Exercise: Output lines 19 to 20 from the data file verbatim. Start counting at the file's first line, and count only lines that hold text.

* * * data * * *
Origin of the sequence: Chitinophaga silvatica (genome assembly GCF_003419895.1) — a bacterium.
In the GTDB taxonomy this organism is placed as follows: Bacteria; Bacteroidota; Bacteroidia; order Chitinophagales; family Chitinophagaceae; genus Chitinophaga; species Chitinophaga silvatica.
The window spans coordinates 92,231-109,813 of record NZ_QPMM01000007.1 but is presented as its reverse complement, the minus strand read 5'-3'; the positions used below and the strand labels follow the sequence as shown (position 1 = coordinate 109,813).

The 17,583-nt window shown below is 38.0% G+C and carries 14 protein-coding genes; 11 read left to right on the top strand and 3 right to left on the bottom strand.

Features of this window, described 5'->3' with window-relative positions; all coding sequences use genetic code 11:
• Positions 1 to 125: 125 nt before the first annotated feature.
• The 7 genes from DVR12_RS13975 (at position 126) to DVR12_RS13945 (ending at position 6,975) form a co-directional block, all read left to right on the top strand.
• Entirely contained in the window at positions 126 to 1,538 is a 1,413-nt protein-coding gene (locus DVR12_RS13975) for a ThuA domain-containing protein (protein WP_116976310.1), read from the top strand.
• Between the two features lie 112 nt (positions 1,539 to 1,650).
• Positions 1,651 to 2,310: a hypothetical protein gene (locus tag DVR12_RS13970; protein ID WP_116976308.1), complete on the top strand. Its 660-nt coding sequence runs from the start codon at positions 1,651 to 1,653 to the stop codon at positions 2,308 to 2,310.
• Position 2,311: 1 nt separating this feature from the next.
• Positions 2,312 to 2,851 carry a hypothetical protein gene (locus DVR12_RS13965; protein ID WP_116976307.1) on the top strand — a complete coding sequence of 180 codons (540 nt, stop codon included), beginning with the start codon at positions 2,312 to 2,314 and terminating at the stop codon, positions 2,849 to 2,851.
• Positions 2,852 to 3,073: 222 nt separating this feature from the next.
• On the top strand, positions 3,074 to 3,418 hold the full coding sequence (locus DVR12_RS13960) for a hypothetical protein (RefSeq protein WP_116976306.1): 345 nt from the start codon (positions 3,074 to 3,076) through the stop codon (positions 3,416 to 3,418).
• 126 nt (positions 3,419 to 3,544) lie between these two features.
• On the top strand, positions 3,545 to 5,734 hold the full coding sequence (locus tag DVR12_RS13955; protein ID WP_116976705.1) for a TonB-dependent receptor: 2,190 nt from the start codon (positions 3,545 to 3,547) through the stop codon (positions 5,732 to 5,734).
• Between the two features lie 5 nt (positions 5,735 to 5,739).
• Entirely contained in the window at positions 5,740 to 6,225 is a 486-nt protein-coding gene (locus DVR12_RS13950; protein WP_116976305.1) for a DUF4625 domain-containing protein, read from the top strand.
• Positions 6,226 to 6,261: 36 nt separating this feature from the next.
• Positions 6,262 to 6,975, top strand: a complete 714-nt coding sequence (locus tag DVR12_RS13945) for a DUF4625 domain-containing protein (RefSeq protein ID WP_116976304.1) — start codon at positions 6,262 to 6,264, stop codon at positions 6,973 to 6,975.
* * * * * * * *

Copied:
• Positions 6,226 to 6,261: 36 nt separating this feature from the next.
• Positions 6,262 to 6,975, top strand: a complete 714-nt coding sequence (locus tag DVR12_RS13945) for a DUF4625 domain-containing protein (RefSeq protein ID WP_116976304.1) — start codon at positions 6,262 to 6,264, stop codon at positions 6,973 to 6,975.